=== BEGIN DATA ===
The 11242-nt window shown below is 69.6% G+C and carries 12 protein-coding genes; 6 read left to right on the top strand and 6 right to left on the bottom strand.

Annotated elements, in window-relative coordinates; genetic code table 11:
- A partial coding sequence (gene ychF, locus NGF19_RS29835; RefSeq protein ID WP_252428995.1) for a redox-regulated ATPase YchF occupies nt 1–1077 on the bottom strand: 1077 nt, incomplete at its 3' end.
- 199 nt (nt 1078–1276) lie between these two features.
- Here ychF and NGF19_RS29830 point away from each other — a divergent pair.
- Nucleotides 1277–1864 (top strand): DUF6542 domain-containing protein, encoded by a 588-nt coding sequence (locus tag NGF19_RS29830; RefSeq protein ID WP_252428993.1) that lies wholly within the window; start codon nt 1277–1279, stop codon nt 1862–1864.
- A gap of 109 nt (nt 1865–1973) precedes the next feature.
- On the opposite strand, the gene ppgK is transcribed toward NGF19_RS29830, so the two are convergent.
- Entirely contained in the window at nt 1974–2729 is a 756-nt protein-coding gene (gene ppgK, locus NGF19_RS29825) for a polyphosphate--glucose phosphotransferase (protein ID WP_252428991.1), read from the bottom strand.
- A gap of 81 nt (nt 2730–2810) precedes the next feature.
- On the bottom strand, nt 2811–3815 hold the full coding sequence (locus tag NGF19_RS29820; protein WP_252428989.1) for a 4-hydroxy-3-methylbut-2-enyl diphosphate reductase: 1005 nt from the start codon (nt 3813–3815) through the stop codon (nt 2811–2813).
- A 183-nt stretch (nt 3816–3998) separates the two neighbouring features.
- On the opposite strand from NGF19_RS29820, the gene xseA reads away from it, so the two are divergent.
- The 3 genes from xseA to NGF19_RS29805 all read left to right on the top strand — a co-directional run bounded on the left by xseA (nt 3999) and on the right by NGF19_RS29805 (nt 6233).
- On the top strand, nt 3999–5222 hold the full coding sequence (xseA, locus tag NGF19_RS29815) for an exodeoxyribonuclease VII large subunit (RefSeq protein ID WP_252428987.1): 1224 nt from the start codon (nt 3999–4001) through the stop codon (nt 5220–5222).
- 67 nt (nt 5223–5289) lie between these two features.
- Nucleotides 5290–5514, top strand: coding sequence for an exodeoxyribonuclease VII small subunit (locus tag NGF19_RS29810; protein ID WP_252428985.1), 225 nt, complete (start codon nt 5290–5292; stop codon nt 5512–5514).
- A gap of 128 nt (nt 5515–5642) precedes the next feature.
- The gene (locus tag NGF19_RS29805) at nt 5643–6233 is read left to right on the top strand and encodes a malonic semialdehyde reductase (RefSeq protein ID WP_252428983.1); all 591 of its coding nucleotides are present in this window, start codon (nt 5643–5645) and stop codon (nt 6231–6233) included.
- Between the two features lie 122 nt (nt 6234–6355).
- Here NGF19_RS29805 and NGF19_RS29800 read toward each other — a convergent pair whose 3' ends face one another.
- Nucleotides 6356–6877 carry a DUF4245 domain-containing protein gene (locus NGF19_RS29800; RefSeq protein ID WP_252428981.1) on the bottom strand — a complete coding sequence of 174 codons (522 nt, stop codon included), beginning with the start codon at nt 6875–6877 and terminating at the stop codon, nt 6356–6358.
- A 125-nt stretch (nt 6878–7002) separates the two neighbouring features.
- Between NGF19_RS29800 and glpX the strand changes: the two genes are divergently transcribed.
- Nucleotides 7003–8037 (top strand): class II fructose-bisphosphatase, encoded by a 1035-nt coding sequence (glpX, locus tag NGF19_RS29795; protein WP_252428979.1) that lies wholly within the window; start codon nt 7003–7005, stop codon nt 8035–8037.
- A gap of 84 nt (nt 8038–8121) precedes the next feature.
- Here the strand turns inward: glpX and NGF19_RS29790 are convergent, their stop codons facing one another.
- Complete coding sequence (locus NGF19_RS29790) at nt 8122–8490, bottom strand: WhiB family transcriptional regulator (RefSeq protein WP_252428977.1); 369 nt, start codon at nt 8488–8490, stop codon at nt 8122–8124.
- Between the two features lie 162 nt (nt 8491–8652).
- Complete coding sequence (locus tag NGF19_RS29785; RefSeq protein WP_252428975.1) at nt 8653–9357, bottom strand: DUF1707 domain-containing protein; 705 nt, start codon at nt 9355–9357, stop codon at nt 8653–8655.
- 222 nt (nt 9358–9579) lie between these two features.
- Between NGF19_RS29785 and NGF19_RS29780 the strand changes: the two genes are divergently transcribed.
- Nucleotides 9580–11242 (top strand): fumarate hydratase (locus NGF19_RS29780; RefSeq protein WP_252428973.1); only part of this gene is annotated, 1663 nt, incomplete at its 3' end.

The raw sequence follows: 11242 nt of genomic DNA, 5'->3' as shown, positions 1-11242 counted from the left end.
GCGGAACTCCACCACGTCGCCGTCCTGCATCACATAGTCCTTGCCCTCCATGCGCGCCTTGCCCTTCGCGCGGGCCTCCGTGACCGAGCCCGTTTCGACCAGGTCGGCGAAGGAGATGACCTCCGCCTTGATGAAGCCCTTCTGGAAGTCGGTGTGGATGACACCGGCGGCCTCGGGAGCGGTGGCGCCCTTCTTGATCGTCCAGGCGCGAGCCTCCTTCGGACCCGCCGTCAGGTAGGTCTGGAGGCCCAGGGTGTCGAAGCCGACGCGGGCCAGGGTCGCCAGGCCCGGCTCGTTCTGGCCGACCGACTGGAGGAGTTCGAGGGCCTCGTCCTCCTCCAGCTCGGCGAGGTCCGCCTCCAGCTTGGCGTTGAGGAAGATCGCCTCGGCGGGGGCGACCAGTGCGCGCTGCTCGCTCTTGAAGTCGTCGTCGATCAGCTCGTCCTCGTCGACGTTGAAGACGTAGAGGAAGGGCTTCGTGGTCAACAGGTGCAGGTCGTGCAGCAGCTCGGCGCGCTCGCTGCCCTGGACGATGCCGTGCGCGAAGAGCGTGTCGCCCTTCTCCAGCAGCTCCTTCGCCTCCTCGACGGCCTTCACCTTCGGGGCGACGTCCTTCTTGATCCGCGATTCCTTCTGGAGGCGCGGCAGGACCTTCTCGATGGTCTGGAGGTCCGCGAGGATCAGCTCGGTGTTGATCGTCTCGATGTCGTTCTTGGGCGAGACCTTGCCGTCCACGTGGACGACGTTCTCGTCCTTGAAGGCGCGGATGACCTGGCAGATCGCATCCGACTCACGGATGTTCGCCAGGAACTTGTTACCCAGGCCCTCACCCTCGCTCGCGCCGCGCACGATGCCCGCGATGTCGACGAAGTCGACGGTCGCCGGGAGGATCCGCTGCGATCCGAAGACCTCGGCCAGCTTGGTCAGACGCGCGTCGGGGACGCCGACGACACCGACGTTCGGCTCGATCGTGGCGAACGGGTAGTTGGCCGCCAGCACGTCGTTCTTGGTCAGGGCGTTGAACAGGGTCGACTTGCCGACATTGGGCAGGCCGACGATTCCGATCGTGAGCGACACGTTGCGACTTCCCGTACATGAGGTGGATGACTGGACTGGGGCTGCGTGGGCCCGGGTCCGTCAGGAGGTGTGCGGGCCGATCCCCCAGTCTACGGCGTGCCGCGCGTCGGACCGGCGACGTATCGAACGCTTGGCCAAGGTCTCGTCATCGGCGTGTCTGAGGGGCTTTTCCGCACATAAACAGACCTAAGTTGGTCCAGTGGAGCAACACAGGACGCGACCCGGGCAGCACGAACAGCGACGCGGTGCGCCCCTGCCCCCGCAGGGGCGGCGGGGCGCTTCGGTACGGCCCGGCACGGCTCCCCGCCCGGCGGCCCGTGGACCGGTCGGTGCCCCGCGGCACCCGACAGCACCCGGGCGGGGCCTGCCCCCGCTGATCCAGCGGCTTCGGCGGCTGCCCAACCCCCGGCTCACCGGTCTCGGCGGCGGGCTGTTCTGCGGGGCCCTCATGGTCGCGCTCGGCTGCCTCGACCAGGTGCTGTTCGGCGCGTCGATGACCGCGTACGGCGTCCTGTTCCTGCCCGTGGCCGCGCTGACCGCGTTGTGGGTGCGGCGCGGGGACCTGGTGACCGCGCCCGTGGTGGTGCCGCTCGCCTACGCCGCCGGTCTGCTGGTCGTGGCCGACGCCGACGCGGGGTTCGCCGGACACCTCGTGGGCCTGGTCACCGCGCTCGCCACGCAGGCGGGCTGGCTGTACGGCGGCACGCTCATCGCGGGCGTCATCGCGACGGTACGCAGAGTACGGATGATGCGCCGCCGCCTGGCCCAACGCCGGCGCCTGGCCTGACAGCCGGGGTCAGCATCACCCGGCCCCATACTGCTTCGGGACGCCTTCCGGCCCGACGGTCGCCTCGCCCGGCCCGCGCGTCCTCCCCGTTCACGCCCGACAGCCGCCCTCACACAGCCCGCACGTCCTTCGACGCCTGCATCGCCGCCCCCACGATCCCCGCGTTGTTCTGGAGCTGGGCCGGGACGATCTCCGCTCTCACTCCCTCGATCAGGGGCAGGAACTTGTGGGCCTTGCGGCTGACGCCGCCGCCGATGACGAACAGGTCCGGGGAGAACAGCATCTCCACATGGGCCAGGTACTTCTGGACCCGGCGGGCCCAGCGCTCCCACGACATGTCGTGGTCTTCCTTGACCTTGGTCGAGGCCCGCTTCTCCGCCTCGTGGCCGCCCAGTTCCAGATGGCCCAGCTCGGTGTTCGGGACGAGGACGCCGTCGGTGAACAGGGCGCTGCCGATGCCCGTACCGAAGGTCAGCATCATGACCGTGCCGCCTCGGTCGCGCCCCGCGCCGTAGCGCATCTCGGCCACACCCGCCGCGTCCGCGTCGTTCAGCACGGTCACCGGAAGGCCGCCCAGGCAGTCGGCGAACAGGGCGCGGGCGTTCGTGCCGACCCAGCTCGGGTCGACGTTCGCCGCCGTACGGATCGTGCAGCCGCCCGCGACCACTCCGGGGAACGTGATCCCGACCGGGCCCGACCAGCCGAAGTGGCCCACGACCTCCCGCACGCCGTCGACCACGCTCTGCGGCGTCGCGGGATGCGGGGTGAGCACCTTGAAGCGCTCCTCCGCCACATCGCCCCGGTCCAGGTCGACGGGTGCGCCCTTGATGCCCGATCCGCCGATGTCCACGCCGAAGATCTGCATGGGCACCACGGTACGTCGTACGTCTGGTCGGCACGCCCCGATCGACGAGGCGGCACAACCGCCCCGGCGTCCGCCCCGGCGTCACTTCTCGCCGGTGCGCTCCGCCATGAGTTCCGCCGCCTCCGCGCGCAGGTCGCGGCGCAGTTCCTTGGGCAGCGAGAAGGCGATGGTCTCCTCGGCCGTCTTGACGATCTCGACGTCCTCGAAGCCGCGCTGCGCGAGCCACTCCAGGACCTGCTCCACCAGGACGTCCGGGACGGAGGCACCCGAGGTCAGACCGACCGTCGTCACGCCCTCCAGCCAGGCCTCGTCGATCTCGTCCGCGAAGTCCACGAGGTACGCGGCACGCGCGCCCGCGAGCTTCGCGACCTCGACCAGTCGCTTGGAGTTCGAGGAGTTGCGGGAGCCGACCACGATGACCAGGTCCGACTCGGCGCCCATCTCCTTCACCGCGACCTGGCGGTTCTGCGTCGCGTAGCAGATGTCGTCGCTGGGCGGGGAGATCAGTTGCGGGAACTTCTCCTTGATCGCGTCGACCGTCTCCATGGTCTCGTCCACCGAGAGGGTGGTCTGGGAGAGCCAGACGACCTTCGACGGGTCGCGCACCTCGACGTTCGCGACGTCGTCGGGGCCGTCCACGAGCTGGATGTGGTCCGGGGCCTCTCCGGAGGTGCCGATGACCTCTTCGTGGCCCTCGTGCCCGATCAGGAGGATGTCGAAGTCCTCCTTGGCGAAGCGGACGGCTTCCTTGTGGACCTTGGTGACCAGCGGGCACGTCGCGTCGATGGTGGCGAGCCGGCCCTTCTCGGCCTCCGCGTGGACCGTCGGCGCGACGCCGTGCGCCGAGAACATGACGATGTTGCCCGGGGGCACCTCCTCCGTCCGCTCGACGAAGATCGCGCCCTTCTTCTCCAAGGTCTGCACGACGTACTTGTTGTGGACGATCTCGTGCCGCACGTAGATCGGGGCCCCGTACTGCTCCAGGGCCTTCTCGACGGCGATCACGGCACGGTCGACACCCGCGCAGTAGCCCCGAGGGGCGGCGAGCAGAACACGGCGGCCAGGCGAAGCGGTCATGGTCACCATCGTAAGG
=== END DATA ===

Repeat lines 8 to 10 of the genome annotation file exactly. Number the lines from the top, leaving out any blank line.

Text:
- On the opposite strand, the gene ppgK is transcribed toward NGF19_RS29830, so the two are convergent.
- Entirely contained in the window at nt 1974–2729 is a 756-nt protein-coding gene (gene ppgK, locus NGF19_RS29825) for a polyphosphate--glucose phosphotransferase (protein ID WP_252428991.1), read from the bottom strand.
- A gap of 81 nt (nt 2730–2810) precedes the next feature.